Jobs Working With Hydroponics: Career Options and Requirements
From space to greenhouses, plants can be grown with hydroponics in a variety of environments. Increased yields, larger plants and tighter control are all benefits of hydroponic growth. How does someone get involved in hydroponics? Read on to find out more.
Career Options in Hydroponics
Hydroponics is the science of growing plants without soil. A person who grows plants delivers the water and nutrients directly to the roots of the plant. Because of the lack of soil, a grower using hydroponics has better control over nutrients. When applied correctly, hydroponic growth often leads to greater yields and larger plants.
Many of the people involved in hydroponics are growers. They work in different settings and grow different types of plants, but all professional hydroponics growers earn a living from the yield produced by their plants. Because of the nature of hydroponic growth, most of this work is performed in an enclosed environment, like a greenhouse or laboratory.
While the U.S. Bureau of Labor Statistics (BLS) doesn't have data specific for hydroponic growers, it does provide salary data for farm workers and laborers in greenhouses. These workers earned a median salary of $18,680 as of May 2012. The related group of farmers could expect an eight percent decline in employment opportunities between 2010 and 2020 reported the BLS.
Hydroponic Equipment Salespeople
Those who sell hydroponics equipment to the grower also earn their livings through hydroponics. These salespeople provide growers with growth systems to hold the plants and provide water. They may also deliver nutrient and salt mixes to feed the plants and otherwise care for plant stocks. Some provide light fixtures to small-scale growers who require them.
The BLS found that wholesale sales representatives, a group that includes hydroponic equipment salespeople, could expect 16% employment growth during the 2010-2020 decade. These professionals earned a median salary of $74,970 as of May 2012.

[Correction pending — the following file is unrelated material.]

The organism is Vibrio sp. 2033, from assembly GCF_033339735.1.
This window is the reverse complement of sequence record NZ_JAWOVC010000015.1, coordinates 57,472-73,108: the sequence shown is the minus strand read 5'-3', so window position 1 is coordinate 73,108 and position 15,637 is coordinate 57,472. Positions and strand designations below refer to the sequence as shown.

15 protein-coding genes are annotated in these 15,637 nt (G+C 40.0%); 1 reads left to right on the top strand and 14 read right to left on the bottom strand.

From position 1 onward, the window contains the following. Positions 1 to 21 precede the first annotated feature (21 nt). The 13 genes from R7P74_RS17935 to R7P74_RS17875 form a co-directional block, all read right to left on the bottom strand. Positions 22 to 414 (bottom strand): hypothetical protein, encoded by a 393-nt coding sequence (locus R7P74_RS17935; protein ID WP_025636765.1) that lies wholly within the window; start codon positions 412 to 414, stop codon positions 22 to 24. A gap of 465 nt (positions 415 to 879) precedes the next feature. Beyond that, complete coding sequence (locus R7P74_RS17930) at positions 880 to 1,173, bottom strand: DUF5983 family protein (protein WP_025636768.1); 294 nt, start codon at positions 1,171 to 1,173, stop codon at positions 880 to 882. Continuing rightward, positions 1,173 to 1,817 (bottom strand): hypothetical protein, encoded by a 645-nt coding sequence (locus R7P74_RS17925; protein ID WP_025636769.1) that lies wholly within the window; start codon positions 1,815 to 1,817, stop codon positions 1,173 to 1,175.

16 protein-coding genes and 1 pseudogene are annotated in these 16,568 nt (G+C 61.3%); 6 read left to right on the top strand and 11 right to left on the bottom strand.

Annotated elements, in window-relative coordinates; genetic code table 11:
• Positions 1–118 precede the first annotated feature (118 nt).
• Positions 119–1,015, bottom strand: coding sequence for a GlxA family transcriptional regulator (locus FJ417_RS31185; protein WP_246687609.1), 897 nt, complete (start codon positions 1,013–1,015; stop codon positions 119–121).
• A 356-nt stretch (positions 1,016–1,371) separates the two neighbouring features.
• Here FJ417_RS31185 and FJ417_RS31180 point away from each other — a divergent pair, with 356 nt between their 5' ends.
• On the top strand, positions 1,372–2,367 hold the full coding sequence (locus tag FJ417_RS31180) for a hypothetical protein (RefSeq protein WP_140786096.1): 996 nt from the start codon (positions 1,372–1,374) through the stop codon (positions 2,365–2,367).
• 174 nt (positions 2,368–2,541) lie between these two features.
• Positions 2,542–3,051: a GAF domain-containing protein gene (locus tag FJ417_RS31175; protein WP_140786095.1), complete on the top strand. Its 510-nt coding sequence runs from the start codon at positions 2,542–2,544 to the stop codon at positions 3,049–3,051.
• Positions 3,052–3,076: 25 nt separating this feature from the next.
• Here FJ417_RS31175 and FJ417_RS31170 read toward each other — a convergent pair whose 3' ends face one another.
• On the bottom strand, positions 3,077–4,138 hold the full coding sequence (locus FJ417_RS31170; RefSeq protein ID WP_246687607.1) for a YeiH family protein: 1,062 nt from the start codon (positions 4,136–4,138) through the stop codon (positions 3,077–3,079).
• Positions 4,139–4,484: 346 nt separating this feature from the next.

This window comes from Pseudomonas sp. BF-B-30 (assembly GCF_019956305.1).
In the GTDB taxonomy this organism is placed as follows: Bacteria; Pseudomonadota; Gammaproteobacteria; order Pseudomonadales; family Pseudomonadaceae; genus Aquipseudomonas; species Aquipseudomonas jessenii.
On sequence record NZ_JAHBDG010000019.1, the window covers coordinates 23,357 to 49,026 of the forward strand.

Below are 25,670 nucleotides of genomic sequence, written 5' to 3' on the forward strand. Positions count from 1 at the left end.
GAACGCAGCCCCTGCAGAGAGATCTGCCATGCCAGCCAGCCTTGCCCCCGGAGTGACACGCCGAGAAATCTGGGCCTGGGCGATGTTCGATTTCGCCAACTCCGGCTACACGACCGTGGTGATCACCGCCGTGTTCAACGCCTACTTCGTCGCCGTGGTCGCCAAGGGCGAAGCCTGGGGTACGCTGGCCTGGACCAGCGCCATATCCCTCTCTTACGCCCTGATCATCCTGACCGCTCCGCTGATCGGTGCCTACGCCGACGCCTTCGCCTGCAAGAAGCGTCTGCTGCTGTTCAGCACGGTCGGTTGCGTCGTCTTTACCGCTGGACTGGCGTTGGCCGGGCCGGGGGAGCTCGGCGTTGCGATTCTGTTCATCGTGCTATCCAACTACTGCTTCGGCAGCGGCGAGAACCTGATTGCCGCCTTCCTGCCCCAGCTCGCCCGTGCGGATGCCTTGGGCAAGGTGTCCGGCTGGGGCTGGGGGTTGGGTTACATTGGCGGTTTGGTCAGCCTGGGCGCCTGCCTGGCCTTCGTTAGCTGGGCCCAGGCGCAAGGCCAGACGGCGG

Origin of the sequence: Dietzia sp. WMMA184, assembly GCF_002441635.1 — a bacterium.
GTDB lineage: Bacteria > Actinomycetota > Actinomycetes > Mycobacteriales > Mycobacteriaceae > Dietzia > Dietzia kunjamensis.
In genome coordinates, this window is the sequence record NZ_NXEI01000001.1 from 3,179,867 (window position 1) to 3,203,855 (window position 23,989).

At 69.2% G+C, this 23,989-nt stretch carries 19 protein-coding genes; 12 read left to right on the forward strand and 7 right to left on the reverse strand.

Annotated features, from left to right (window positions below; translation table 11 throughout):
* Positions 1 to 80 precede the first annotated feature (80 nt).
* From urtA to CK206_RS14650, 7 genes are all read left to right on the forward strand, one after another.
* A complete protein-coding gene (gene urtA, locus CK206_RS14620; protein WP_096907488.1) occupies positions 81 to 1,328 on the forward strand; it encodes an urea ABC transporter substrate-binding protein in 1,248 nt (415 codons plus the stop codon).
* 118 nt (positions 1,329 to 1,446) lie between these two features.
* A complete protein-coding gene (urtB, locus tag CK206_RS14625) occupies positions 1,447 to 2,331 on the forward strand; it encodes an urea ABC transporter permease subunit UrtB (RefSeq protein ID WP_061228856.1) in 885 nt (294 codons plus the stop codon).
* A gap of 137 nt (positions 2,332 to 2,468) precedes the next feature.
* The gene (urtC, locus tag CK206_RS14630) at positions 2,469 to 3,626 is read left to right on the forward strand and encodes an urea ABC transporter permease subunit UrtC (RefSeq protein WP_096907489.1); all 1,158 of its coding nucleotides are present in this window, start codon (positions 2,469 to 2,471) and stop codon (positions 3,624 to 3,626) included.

Hydroponic instructors can teach students the technical aspects of hydroponic growth through lectures and hands-on laboratory courses. Because of their specialized knowledge, hydroponics instructors may offer courses to other agricultural educators as well as to students at colleges and universities.
Although the BLS doesn't provide salary or employment outlook data for hydroponic instructors, it does include data for career and technical education teachers. This group was expected to see only one percent growth for those teaching in secondary schools, while those working in middle schools might see nine percent growth. The BLS reported that secondary school career teachers earned $55,160 in median salary while their middle school counterparts earned $54,220.
Requirements for Hydroponics Careers
Both growers and sellers benefit from an education and training in hydroponics. This primarily includes a technical education in horticulture, with foundational courses in chemistry, biology and mathematics. The BLS classifies hydroponic growers as horticultural specialty farmers and suggests an associate's or bachelor's degree as the minimum educational requirement for farmers of all types (www.bls.gov). Many colleges, community colleges and universities offer horticulture, applied horticulture or horticulture operations programs. Every state university system has a least one college or university with an agricultural program.
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